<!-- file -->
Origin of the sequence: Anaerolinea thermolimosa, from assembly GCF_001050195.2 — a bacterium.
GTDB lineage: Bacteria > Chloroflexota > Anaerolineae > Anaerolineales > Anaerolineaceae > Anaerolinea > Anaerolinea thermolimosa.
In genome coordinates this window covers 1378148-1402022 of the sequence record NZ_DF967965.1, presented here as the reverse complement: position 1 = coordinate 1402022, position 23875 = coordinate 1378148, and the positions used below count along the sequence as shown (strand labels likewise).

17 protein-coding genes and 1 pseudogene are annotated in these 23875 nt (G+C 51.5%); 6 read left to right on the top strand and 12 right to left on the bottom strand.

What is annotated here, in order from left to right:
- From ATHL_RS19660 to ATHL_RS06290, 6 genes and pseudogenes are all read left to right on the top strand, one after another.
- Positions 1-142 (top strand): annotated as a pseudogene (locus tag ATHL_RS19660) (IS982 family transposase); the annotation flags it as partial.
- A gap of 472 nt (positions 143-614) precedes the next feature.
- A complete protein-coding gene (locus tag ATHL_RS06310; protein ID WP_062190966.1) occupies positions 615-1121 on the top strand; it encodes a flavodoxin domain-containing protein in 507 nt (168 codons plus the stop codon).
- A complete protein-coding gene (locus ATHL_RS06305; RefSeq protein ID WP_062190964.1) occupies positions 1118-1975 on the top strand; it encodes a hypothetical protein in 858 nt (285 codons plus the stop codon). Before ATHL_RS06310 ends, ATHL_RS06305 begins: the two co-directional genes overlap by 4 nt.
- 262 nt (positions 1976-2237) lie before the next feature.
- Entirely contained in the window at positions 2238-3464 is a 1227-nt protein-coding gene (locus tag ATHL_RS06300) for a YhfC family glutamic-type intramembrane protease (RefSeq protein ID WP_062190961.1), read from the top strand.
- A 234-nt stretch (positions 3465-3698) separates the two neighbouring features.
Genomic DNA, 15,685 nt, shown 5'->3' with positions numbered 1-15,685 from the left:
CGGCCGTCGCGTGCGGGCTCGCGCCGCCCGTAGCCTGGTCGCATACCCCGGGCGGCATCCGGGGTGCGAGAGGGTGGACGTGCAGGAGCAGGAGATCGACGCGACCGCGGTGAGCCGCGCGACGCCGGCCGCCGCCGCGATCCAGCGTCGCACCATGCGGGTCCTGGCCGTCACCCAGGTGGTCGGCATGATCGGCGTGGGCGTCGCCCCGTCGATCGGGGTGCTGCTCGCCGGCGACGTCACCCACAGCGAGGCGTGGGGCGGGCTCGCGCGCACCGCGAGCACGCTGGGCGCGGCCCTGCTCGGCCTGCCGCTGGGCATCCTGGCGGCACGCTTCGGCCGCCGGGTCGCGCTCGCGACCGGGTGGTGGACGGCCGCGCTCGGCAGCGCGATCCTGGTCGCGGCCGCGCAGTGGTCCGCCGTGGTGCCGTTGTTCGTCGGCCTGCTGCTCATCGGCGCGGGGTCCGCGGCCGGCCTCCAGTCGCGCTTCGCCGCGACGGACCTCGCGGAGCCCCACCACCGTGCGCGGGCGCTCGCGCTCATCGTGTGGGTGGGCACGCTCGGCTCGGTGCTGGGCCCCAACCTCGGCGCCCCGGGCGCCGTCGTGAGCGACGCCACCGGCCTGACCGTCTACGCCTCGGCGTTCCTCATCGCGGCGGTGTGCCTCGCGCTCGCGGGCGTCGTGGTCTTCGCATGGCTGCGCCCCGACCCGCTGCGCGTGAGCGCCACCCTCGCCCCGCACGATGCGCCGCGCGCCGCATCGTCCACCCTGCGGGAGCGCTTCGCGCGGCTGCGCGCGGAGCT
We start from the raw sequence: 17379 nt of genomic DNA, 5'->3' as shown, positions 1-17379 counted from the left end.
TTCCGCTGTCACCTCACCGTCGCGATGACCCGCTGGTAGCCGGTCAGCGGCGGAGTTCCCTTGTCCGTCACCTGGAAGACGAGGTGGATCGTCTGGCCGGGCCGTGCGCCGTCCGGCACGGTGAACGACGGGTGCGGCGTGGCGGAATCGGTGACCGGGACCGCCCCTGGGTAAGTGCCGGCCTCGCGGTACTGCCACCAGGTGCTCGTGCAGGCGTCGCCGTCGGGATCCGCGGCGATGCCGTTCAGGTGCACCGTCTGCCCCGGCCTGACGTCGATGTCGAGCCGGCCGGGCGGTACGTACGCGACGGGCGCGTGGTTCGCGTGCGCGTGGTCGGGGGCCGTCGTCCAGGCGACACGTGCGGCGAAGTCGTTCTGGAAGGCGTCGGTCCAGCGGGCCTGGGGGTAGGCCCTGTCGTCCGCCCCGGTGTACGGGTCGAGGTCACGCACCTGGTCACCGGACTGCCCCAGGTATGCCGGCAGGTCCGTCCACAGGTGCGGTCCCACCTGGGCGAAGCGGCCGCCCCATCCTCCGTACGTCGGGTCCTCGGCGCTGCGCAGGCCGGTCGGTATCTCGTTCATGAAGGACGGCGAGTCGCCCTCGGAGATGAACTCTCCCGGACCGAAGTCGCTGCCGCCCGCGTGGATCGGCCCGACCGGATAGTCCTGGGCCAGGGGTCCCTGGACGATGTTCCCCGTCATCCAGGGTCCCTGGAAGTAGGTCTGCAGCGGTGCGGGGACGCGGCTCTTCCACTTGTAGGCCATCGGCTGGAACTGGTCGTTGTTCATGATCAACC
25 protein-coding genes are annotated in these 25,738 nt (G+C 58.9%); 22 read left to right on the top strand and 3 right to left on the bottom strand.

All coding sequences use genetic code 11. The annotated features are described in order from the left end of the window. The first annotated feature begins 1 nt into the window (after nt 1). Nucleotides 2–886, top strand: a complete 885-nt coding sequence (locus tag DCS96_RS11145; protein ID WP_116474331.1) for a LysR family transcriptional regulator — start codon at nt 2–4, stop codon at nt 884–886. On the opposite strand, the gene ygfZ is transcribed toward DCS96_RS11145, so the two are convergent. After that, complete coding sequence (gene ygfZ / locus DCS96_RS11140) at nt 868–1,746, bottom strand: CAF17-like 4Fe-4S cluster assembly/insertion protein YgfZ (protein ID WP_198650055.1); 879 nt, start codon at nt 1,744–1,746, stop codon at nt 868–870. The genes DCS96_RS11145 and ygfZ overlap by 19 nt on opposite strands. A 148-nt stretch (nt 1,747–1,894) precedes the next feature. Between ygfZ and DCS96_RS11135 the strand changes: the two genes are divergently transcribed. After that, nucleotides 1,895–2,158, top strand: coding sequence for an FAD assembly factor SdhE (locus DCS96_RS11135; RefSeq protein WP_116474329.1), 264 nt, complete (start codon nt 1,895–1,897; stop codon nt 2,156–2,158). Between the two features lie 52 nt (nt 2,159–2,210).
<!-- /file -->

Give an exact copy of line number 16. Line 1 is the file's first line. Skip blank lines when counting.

We start from the raw sequence: 17379 nt of genomic DNA, 5'->3' as shown, positions 1-17379 counted from the left end.